Android Central Verdict
The Pixel 8 Pro is the best phone Google has ever made, bar none. With seven years of promised updates, an incredible design with stellar build quality, excellent battery life, and AI features that are set to revolutionize how you use your phone, the Google Pixel 8 Pro is the flagship phone to beat in 2023.
Superb camera, as always
AI features are a paradigm shift
Stellar design and build quality
Display is bright and more eye-friendly
Seven years of software support
Tensor still isn't great for gaming
No USB-C display output support
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The past month with the Google Pixel 8 Pro has been nothing but an impressive experience. I've been waiting for the ball to drop at any moment, but I can happily report that it hasn't. The Pixel 8 Pro is the best Android phone I've ever used for so many reasons, and a lot of that revolves around how I use a phone.
For me, daily performance, UI, battery life, and camera quality mean the most. I don't spend hours on my phone playing mobile games, and I don't watch movies on it. But I do stream music all day long. I use it for social media and communication. And I take lots and lots of pictures and videos.
After all, there's a reason I've taken 100,000 photos with smartphones over the years and found that the Google Pixel 8 Pro's camera is the best. And all the AI tools Google has added to this phone — and will be adding in future updates — are absolutely incredible.
Overall, the phone is a pure joy to use and is an almost entirely positive experience. It doesn't have the bugs of the Pixel 6 series, and I haven't seen the heat issues that plagued the Pixel 6 and 7 — although I've seen reports of some people still seeing heat-related warnings on Reddit and other places, so this problem isn't completely gone.
But the hardware changes and tweaks over the Pixel 6 Pro and Pixel 7 Pro — including the flat display, rounded corners, and matte glass back — feel so good to use. There are plenty of cases and great accessories available for it, and the seven-year software promise means it'll be supported for a very long time to come.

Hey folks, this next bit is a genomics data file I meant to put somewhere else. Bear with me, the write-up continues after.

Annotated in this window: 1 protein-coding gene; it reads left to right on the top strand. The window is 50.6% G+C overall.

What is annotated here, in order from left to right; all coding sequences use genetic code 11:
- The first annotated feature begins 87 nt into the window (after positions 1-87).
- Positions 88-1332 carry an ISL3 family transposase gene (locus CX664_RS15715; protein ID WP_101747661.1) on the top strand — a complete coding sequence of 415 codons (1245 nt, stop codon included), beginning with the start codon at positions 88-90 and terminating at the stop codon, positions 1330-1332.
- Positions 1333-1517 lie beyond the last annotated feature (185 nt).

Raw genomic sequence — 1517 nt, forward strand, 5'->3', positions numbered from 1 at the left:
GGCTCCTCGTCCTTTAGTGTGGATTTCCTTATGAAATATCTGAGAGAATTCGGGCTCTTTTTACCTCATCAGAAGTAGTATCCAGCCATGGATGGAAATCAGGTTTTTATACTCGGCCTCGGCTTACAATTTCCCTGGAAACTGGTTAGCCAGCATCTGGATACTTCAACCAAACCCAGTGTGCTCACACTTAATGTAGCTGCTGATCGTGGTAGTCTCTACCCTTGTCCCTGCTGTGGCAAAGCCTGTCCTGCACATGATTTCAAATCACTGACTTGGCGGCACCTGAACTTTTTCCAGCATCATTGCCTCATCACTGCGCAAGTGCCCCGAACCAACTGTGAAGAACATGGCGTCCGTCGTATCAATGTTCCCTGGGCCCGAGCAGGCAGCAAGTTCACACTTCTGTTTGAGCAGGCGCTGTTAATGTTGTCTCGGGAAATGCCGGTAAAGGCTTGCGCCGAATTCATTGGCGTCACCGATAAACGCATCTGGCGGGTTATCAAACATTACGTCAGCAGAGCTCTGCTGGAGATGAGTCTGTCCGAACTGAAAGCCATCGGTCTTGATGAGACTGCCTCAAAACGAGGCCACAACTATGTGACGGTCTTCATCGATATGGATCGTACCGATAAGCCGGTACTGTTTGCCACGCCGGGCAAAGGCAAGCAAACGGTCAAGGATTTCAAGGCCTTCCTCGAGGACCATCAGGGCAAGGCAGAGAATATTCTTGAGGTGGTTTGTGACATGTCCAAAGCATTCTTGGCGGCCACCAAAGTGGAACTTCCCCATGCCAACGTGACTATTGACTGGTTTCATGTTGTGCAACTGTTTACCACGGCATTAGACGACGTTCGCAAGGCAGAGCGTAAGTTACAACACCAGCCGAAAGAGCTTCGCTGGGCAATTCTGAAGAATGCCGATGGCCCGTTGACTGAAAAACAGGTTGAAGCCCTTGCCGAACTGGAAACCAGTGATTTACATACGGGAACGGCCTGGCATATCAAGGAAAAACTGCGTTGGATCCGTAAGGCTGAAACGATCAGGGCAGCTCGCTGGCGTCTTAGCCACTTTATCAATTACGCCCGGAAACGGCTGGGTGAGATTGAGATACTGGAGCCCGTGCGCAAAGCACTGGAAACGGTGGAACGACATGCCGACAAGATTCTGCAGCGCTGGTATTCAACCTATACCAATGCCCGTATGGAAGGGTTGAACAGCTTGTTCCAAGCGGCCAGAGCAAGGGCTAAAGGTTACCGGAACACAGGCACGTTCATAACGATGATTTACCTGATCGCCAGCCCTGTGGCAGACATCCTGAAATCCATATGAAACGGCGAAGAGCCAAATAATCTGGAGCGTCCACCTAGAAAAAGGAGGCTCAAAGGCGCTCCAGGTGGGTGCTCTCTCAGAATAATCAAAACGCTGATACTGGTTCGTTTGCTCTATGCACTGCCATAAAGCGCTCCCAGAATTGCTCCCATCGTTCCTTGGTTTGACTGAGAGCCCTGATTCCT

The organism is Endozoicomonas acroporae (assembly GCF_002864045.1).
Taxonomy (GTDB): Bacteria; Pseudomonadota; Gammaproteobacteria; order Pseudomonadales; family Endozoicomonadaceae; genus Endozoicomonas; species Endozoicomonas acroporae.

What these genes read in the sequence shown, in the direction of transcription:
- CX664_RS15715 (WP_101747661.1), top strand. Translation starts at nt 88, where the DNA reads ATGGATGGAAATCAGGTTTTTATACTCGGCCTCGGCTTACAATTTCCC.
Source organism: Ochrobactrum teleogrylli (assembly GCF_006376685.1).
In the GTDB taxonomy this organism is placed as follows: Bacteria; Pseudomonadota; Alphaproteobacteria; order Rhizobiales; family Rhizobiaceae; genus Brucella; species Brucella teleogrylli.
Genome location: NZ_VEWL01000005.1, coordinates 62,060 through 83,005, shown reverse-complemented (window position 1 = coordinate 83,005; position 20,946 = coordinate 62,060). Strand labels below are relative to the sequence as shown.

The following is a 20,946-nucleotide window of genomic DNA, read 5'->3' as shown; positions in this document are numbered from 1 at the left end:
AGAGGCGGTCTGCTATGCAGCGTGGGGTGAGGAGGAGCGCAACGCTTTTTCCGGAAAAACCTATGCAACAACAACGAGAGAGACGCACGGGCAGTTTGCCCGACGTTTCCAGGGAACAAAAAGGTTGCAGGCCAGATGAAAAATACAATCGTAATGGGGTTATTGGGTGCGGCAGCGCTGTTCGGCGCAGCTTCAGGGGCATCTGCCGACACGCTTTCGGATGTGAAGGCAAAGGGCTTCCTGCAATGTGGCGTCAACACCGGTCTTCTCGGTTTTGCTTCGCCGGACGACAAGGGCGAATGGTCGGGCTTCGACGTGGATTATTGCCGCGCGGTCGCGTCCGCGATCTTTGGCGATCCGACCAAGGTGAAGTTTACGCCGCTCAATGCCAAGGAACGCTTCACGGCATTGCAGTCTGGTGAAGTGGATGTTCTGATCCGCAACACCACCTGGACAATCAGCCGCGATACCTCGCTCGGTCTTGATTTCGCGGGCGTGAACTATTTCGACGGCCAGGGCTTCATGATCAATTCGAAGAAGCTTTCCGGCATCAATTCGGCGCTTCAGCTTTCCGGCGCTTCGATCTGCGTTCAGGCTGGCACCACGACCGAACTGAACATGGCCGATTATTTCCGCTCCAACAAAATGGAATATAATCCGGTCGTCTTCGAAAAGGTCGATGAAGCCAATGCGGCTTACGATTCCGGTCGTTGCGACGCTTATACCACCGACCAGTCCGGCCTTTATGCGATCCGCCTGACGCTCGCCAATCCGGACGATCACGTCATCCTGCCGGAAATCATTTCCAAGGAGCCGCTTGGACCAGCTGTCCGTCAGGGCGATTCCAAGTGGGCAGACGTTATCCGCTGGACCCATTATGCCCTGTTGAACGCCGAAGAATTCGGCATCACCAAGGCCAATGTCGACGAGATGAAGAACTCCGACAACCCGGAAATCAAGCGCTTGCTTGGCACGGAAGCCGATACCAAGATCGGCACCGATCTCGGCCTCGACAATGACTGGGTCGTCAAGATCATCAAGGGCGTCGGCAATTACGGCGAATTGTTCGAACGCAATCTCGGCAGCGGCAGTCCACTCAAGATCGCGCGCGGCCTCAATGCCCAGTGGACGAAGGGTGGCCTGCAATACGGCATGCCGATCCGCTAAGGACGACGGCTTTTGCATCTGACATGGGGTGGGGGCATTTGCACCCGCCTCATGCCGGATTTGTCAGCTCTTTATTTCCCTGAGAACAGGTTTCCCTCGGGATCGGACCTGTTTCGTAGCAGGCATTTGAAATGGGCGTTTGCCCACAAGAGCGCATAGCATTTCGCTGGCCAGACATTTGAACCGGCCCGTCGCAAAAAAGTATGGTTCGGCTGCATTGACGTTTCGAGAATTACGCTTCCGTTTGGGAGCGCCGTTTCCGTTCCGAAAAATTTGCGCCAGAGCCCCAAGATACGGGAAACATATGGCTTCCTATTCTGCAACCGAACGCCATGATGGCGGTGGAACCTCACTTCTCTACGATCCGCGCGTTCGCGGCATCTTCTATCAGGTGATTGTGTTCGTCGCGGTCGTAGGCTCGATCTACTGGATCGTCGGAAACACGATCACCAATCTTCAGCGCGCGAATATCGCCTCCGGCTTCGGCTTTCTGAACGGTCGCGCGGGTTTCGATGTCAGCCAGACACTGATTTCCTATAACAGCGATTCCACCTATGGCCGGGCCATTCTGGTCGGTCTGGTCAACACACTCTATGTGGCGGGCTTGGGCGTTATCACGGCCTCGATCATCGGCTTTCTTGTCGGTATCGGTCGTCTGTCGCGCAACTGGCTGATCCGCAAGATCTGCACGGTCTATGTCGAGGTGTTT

It's the phone we've always wanted from Google, and even just five days in, I'm ready to declare it the best Android phone you can buy today.
Google Pixel 8 Pro: Price and availability
The Google Pixel 8 Pro is available from October 12, 2023. For the first time ever, every Pixel 8 phone includes seven years of Android updates, feature drops, and security updates, making the Pixel 8 the longest-supported flagship Android smartphone on the market.
The Pixel 8 Pro retails for $999 and includes 128GB of storage but you can upgrade to 256GB, 512GB, or 1TB of storage for an extra cost. The Pixel 8 Pro ships in Black, Porcelain, and Bay (blue) colorways. Thankfully, the best Pixel 8 deals mean this price will almost certainly be less for you.
The Pixel 8 Pro is available in North America in the U.S. and Canada. European availability includes Austria, Denmark, France, Germany, Ireland, Italy, Netherlands, Norway, Portugal, Spain, Switzerland, Sweden, and the U.K. It’s also available in Australia, India, Japan, Singapore, and Taiwan.
Google Pixel 8 Pro: Hardware, design, and displays
Google has rapidly improved the Pixel experience since the Pixel 6 launched, and the Pixel 8 Pro is yet another phenomenal leap for the series as a whole. Everything from the build quality to daily comfort has been improved, and it's hard to identify my new favorite hardware feature.
The matte glass back feels so good it's ridiculous. I'm a sucker for finishes like this because they get rid of fingerprints, make it less slippery to hold, and just look really high-quality.
|Category||Google Pixel 8 Pro|
|Display||6.7-inch Super Actua display, 120Hz LTPO AMOLED (2992 x 1344), HDR10+, 2400 nits, Gorilla Glass Victus 2|
|Chipset||Google Tensor G3, Titan M2 security module|
|Storage||128GB/256GB/512GB, 1TB (US)|
|Rear camera 1||50MP f/1.68, 1.2um pixels, PDAF, OIS, 4K at 60fps|
|Rear camera 2||48MP f/1.95, 0.8um pixels, 125.5-degree wide-angle with autofocus|
|Rear camera 3||48MP f/2.8, 0.7um pixels, OIS, 5x optical zoom|
|Front camera||10.5MP f/2.2, 1.22um pixels, wide-angle|
|Connectivity (US, CA, UK, AU)||Wi-Fi 7, Sub-6 5G (mmWave in US), Bluetooth 5.3, NFC, AptX HD, USB-C 3.2|
|Connectivity (TW, SG, IN)||Wi-Fi 6, Sub-6 5G, Bluetooth 5.3, NFC, AptX HD, USB-C 3.2|